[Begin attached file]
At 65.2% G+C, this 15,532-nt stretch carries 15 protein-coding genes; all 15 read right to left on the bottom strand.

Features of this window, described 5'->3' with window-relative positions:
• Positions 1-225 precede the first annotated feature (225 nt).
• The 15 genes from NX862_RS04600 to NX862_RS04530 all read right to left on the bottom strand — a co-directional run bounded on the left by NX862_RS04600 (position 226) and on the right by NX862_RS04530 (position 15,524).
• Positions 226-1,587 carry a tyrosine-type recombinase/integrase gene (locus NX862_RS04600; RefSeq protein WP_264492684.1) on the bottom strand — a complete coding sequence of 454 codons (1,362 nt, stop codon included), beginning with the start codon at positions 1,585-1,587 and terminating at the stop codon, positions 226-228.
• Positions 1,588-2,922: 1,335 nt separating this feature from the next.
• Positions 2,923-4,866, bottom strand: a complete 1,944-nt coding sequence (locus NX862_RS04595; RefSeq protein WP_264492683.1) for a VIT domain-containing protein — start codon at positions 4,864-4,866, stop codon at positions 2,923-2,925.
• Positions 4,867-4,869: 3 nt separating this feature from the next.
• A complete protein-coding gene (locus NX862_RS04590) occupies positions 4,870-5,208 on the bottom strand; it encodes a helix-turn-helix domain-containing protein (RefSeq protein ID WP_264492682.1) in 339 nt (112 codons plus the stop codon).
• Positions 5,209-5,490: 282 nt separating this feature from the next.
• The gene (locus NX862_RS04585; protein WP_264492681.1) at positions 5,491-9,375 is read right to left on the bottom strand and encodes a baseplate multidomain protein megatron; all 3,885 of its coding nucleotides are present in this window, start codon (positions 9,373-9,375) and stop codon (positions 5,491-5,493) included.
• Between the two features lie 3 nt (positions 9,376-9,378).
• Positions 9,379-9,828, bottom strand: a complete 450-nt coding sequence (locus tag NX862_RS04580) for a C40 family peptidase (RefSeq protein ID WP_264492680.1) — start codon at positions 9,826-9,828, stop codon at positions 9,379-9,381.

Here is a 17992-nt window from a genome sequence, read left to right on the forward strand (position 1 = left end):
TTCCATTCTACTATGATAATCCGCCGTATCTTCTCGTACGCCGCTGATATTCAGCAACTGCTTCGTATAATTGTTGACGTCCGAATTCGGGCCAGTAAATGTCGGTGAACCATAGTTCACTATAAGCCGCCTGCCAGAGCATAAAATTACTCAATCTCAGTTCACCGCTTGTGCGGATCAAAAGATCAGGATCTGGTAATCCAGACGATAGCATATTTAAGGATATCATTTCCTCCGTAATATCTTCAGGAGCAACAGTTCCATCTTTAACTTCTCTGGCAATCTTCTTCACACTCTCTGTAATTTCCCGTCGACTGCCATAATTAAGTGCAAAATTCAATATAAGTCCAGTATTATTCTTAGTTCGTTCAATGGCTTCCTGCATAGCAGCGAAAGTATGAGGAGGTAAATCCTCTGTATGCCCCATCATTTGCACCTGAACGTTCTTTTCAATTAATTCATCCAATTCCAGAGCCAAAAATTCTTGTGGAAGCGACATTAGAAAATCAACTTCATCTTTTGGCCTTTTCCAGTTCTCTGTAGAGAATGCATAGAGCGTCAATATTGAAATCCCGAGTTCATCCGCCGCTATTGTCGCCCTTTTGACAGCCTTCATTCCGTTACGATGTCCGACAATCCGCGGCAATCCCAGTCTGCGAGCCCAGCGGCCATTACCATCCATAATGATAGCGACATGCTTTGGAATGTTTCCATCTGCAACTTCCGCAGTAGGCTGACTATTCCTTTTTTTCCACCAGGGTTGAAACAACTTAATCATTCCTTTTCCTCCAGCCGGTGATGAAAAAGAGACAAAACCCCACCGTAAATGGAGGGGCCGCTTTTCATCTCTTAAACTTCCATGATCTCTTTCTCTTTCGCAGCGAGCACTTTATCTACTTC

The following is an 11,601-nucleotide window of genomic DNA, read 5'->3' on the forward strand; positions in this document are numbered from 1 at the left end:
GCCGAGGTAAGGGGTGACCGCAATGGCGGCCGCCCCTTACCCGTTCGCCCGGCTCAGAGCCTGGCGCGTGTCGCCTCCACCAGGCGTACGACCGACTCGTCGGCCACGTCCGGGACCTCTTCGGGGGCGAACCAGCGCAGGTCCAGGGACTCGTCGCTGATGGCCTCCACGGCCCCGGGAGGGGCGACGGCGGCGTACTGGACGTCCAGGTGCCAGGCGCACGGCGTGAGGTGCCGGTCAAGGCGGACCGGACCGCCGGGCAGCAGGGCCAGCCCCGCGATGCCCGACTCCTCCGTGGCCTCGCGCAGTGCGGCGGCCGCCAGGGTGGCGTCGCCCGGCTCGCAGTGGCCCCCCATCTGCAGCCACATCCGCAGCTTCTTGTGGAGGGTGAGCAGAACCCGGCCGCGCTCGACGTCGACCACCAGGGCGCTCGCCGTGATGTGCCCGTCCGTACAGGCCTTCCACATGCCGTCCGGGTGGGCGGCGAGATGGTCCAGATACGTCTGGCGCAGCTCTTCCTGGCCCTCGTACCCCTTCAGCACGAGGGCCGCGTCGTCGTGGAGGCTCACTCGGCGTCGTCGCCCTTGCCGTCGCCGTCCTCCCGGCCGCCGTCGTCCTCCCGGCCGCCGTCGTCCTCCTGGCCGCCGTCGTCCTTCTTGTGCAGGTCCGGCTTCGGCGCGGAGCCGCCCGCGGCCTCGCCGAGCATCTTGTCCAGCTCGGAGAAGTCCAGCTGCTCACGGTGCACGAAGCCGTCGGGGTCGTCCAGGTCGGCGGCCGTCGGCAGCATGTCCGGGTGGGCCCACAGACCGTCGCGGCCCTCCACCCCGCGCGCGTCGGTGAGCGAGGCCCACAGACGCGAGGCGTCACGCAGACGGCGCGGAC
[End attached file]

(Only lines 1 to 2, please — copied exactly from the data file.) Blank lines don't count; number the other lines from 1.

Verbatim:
At 65.2% G+C, this 15,532-nt stretch carries 15 protein-coding genes; all 15 read right to left on the bottom strand.

Features of this window, described 5'->3' with window-relative positions: